The Department of Homeland Security has started requesting that certain foreign travelers hand over their social media details when visiting the US. The controversial new scheme was first suggested over a year ago and was finally approved this week.

The US Customs and Border Protection unit of the DHS officially submitted its proposal to add a social media identifier to arrival forms back in June. The plans were later slammed by tech firms and rights groups in an open letter. "This program would invade individual privacy and imperil freedom of expression while being ineffective and prohibitively expensive to implement and maintain," stated the message, which was signed by representatives from Facebook, Google, and Twitter.

The objections didn’t succeed in stopping the policy coming into effect. As of Tuesday, anyone who enters the US temporarily without a visa through the the Electronic System for Travel Authorization (ESTA) process will face the social media section of the form, which is marked as optional.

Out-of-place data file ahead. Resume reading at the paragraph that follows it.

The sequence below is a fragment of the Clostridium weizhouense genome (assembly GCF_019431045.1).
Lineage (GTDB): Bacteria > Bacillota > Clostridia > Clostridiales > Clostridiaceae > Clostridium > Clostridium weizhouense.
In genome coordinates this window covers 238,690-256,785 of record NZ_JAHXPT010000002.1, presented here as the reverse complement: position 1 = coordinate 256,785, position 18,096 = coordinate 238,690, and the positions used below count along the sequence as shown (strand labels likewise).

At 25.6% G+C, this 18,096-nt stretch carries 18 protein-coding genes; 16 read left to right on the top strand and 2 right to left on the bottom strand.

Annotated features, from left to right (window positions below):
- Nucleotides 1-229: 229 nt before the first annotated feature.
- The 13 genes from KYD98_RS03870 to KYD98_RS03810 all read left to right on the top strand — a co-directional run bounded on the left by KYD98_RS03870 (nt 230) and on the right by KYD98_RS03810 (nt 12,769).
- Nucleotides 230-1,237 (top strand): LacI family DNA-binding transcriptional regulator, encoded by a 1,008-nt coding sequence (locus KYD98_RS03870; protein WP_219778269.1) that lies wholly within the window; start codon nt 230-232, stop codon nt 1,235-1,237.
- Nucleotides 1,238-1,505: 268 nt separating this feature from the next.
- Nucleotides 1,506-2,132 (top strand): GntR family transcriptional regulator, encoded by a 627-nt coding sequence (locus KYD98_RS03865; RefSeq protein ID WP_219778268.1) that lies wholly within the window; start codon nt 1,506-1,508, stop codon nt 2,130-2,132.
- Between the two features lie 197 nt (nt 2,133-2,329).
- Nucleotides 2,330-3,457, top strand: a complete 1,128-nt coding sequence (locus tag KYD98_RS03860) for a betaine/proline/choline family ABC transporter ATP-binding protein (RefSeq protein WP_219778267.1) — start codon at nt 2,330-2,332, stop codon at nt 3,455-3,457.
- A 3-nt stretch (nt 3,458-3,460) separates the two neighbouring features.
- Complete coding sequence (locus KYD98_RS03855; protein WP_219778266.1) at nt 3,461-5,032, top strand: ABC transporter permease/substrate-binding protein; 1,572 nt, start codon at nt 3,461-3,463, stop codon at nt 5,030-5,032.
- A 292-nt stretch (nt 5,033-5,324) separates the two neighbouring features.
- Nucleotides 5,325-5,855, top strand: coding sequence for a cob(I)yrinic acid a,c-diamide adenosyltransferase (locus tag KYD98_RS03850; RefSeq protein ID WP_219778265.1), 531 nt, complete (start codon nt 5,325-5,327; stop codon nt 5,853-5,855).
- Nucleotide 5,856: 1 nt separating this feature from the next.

A drop-down menu on the online form allows visitors to “enter information associated with your online presence—Provider/Platform—Social media identifier.” It includes major sites such as Facebook, Twitter, and LinkedIn.

A spokeswoman for Customs and Border Protection told Politico that the new policy was meant to “identify potential threats.” The agency has said that it wouldn’t prohibit visitors from entering the country if they refused to provide their social media information.

The American Civil Liberties Union disagrees with agency’s claim. The group says people from Arab and Muslim communities will feel forced into handing over the information, at which point their  “usernames, posts, contacts and social networks will be exposed to intense scrutiny." The way the government collects and stores the data is also being questioned by rights groups.

In addition to the potential privacy risks posed by the new policy, there’s also the fact that it’s unlikely to have much success when it comes to identifying potential terrorists. It’s easy to create fake accounts in advance, and travelers aren’t required to make their posts public once they hand over their usernames.